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Shin'yaku Heike Monogatari, jōkan

Nakazawa Hiromitsu (1874-1964)

Japanese Illustrated Book with Color Woodblocks

Shin'yaku Heike Monogatari, jōkan

(New Translation of The Tale of the Heike,

first volume)

woodblocks by Nakazawa Hiromitsu, 1914

Illustrated Account of the Sino-Japanese War, Volume 7

IHL Cat. #2220

Woodblock Print Illustrations in this Volume

(right to left as they appear in the book in the Japanese style)

inside rear cover
inside front cover
opening page illustration

Chapter 3 
Chapter 2
 Chapter 1

Chapter 6
Chapter 5
Chapter 4

Chapter 7

About This Book

The sound of the Gion Shōja bells echoes the impermanence of all things; the color of the sala flowers reveals the truth that the prosperous must decline. The proud do not endure, they are like a dream on a spring night; the mighty fall at last, they are as dust before the wind. - the first lines of Heike monogatari

The first volume of a two volume "new translation" into modern colloquial Japanese by journalist, author and poet Shibukawa Genji, of The Tale of the Heike (Heike monogatari, 平家物語), an epic account of the struggle between the Heike (Taira) and Minamoto (Genji) clans for control of Japan at the end of the twelfth century in the Gempei War (1180-1185). Published by Kanao Tanejirō through his publishing house Kanao Bun'endō in 1914 in two volumes, it was illustrated with woodblock prints designed by the Western-style artist Nakazawa Hiromitsu (1874-1964). This first volume contains the first seven chapters with each chapter having multiple sections.

Similar in physical composition to the famous and best-selling work Shin'yaku Genji Monogatari by Yokano Akiko (see IHL Cat. #2219), this translation seemed to have garnered rather little attention, although more research might bring additional facts to light.

The Tale of the Heike
Sources: The Tale of the Heike, Helen Craig McCullough, Stanford University Press, 1988 and website of New World Encyclopedia
The Tale of the Heike (Heike monogatari, 平家物語) was compiled in 1240 by an unknown author from a collection of oral stories composed and recited by traveling monks, who chanted them to the accompaniment of the biwa (lute). The most widely read version of the Heike monogatari was compiled by the blind monk Kakuichi in 1371, and includes later revisions glorifying military valor. The story is intended to be told in a series of nightly installments. Written in the genre of gunki monogatari (military tales), the story illustrates themes of samurai ethics and glorifies the military values of loyalty, bravery, and strong leadership. It also promulgates Buddhist teachings; the theme of the impermanence of the material world appears throughout the story, and the fates of the characters are preordained by the good or evil deeds of prior existences. Often characters seek enlightenment, or atone for their sins, by entering religious life. The Tale of the Heike is considered one of the great classics of medieval Japanese literature and has provided material for many later artistic works ranging from Noh plays to woodblock prints.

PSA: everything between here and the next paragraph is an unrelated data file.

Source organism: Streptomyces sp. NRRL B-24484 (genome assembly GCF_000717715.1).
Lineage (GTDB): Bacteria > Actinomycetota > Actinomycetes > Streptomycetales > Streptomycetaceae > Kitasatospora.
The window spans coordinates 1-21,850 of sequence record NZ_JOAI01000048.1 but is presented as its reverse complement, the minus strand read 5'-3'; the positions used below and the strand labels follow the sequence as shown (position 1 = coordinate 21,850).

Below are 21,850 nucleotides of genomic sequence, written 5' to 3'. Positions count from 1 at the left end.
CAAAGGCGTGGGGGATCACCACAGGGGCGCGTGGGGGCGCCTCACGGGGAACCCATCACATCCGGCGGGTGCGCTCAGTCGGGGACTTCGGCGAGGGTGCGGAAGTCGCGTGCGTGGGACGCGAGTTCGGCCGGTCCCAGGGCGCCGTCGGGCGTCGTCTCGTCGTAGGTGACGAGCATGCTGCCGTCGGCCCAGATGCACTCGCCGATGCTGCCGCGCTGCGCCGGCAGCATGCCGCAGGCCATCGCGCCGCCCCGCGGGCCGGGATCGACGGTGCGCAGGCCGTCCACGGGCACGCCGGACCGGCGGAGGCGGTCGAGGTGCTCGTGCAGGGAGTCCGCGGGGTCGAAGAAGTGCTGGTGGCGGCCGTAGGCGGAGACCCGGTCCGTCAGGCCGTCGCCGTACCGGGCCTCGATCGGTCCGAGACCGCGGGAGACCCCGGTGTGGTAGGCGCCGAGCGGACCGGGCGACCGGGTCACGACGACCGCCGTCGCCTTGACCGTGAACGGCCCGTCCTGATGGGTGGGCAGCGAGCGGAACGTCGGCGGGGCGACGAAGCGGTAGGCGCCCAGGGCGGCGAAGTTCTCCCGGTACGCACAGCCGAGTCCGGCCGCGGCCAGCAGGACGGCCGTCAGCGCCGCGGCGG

In the words of Helen Craig McCullough, it is the story "of a proud and mighty man, Taira no Kiyomori, of his contumacy, 'freakish caprices,' and selfishness, and of the destruction visited on his descendants in accordance with the law of karmic retribution."1

1 The Tale of the HeikeHelen Craig McCullough, Stanford University Press, 1988, p. 456.

The Author/Translator of "The New Translation"

undated photograph of the author
Sources: https://www.wul.waseda.ac.jp/kosho/bunko10/b10_8807/ and Wikipedia Japan

Shibukawa Genji 渋川玄耳 (1872-1926)
Known for his light and witty essays under the pen name Yabuno Mukuju (籔野椋十) and his renovation of the city news page of the Tokyo asahi shinbun, Shibukawa Genji was born in Saga prefecture. His real name is Shibukawa Ryūjirō 渋川柳次郎. Graduating from Tokyo Law School, he practiced law and became a judge prior to turning to poetry and journalism. 

In 1909, it was he who put Ishikawa Takuboku (later a leading tanka poetry figure who was almost nameless at the time) in charge of selecting good poems for the "Asahi kadan" column from among those submitted by readers and providing commentary. After retiring from the Asahi, Shibukawa went to the Chinese continent as a war correspondent for the Kokumin shinbun [National Newspaper].

Selected Pages including all woodblock prints

(right to left as they appear in the book in the Japanese style)

Shirabyōshi 白拍子 dancers

title page 
新訳平家物語 上巻 渋川玄耳
New Translation of Heike monogatari, first volume by Shibukawa Genji

 opening woodblock illustration
biwa (lute), as shown in this first print in the book, is traditionally used to accompany the chanting of Heike monogatari.
inside cover - Heian-kyō (Kyōto) map
Heian-kyō was one of several former names for the city now known as Kyoto. It was the capital of Japan for over one thousand years, from 794 to 1868 with a short interruption in 1180.